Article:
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The tt, i, b, big, and small tags are not deprecated, but it is possible to achieve richer effect with CSS. What is the merit of using these?

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8 Answers 8

up vote 2 down vote accepted

Although yes, it's shorter and there's ease of use, the issue at hand is semantic markup -- basically, there's no question about what <strong> and <em> are supposed to mean to the user. This is especially important for cases where color and font-weight are meaningless (eg, to a blind person who's using a text-to-speach system).

If you're working for a US government agency (any government in the US, not just feds), you're bound by the American with Disabilities Act. Feds are specifically bound by Section 508 ... but in practice, it's also good to follow the Web Content Accessibility Guidelines. Companies would be wise to also follow the guidelines to reduce the possibility of a lawsuit and then having to redesign the side to correctly handle these issues.

ps. The one element that you didn't mention that's always bugged me is specifically <th> ... why the hell do people like using <td><b> ... </b></td> or <td class='header'> ...?

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Well, it might be said that a styled <div> or <span> could do pretty much anything that other html tags can, so why have more than these tags? The answer is that the tags are not principally for styling. They are principally for identifying types of information. So, <em> is not used for putting on italics; it's used for indicating that the content inside should be emphasized. What emphasis is depends on the content reader.

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small, b and i all have new/better definitions in the HTML5 spec and will have greater meaning in the future.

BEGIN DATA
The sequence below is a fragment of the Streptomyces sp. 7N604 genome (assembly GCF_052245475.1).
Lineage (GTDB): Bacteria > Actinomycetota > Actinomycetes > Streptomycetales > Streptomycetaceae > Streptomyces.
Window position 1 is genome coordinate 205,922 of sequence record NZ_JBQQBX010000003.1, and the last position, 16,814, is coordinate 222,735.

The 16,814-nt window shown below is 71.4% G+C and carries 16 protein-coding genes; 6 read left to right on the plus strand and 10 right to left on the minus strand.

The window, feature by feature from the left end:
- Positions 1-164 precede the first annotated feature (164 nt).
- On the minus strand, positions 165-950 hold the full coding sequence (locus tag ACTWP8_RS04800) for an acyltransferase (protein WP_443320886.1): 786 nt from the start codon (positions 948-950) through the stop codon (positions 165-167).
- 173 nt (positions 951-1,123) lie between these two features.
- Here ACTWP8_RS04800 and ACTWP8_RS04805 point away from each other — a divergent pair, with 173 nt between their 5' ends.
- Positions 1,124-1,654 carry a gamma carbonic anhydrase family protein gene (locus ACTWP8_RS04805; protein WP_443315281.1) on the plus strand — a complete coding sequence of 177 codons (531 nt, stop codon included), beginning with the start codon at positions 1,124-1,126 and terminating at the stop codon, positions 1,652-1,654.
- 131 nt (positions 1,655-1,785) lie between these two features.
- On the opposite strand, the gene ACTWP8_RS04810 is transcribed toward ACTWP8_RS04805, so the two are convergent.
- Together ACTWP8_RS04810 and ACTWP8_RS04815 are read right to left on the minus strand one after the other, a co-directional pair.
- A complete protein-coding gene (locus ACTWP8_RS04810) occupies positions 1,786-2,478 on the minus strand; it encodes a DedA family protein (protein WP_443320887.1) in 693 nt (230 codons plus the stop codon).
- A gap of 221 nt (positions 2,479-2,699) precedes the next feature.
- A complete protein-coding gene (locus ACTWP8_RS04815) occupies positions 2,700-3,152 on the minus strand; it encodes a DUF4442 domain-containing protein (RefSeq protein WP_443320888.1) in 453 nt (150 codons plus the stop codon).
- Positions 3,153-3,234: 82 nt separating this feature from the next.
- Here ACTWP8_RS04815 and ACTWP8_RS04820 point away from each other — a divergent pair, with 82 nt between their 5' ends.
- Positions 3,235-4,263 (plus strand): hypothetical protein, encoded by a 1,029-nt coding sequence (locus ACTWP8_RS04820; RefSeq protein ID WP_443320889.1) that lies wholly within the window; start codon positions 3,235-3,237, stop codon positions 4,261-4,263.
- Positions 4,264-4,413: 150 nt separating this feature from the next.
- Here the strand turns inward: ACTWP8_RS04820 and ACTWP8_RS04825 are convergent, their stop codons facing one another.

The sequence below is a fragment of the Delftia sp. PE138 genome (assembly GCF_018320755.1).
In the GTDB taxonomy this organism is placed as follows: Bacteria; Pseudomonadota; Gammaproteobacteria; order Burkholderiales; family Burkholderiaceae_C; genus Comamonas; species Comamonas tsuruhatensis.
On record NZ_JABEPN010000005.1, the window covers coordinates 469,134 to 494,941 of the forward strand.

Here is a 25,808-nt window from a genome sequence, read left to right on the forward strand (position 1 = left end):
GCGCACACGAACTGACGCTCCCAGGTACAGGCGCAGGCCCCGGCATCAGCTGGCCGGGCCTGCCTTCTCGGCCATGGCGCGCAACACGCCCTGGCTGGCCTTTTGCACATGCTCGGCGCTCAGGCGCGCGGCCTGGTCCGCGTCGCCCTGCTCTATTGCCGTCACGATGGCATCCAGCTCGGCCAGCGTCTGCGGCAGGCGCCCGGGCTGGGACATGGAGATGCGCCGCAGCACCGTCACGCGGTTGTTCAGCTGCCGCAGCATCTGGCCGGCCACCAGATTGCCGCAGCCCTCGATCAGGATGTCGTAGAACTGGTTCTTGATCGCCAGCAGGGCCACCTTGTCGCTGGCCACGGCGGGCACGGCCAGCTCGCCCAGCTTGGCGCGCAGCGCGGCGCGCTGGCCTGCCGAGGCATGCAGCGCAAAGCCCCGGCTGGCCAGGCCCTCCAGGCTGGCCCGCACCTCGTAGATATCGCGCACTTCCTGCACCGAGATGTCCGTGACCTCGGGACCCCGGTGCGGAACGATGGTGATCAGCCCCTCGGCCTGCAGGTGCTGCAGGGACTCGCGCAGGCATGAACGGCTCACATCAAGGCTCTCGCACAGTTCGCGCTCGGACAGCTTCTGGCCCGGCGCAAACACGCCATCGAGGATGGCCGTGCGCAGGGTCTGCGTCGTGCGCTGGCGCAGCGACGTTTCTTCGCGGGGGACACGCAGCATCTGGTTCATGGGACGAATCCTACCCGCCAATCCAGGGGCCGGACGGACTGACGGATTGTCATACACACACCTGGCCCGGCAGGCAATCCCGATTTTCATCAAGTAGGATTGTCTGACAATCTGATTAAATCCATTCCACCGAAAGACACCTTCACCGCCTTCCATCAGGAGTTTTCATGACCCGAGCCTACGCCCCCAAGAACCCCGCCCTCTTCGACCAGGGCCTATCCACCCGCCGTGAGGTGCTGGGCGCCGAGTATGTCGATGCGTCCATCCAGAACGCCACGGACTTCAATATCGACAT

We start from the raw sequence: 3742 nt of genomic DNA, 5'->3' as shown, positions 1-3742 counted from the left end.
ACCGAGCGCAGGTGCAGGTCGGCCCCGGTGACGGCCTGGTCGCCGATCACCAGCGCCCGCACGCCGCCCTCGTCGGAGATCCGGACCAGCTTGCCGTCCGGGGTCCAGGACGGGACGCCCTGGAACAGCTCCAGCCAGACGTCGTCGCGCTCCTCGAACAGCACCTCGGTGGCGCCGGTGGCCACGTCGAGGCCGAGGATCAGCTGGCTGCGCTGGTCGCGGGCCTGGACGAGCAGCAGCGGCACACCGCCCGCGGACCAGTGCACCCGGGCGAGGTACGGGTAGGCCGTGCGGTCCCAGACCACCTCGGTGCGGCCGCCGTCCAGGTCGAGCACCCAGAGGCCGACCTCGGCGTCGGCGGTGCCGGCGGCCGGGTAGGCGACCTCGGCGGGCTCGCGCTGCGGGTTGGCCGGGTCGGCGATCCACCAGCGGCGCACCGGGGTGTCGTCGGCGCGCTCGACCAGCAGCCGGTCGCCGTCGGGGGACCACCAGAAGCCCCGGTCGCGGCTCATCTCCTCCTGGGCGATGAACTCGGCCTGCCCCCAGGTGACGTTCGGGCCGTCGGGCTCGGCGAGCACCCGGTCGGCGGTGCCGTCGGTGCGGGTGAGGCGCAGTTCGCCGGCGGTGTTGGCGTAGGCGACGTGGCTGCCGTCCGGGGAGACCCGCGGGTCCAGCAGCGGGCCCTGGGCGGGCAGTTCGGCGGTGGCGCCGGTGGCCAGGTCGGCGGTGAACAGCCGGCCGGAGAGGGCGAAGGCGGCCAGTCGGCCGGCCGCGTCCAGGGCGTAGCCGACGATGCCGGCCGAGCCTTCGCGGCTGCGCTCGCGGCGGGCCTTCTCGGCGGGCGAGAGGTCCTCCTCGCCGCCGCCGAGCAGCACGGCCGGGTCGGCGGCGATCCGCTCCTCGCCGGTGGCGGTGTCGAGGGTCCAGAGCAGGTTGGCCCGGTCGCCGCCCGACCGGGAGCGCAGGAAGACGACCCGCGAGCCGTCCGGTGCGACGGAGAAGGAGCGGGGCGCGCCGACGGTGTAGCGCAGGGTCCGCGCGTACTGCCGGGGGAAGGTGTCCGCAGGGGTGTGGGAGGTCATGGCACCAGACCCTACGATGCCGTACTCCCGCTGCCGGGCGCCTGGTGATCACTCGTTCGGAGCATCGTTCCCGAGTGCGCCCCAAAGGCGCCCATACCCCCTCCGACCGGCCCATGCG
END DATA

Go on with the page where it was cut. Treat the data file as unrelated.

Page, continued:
Other people like to use b or i elements to denote purely visual markup, for example in the Nifty corners technique for adding rounded corners to boxes

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the 'new/better definitions' now only borders on deprecated for 'b'. From the HTML5 specs: The b element should be used as a last resort when no other element is more appropriate. In particular, headings should use the h1 to h6 elements, stress emphasis should use the em element, importance should be denoted with the strong element, and text marked or highlighted should use the mark element. –  Joe Oct 16 '09 at 13:53
+1, I use <small> all the time for "small print", any time I want to put a small aside. SO could even use it on the front page for "votes" and "answers" under the numbers. –  DisgruntledGoat Oct 16 '09 at 16:31

Compare the following:

<span style="font-weight:bold">Some Text</span>


<style type="text/css"><!-- .b{font-weight:bold;} --></style>
<span class="b">Some Text</span>


<b>Some Text</b>

Definitely <b> and </b> is the shortest. Also, those tags were quite heavily used even today where web standards has grown and matured a lot.

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or you could just do <span>Some Text</span> and let the stylesheet worry about styling it. You know, the way they're meant to do. –  jalf Oct 16 '09 at 13:32
or better still, use a semantically meaningful tag, like, say, <em>SomeText</em> –  jalf Oct 16 '09 at 13:50

Perhaps it is because of semantics. It makes more sense for someone (robot, user) who reads the code to have <b>Some important text</b> (really deprecated for: <strong>Some important text</strong>) than <span style='font-weight:bold'>Some important text</span>

Span could contain anything, but, generally, strong contains something to be noticed.

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The only "merit" I can think of is that they are support by all the major browsers and they are simple to us. For example, if all you want to do is italicize some piece of text, then just use i. It's much more simple than writing the equivalent in CSS and you'll know that it will work as expected.

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The biggest merit of using these, is that it allows the browsing item (web browser etc.) to decide how the text in question is rendered. These were created to account for the fact that not all browsers might be able to display something in bold (anyone remember lynx?). Most of the time this isn't a problem anymore technology has moved a lot faster than the current standards, but it certainly was in the past. You figure that a phone with a color screen was a rarity 8 years ago, where it is commonplace now.

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You shouldn't use these as they specify how to display rather than specifying the type. I.E. they couple the representation with the content which is bad for maintainability. So instead of <b> use <strong>. Then one can style <strong> in one place if required.

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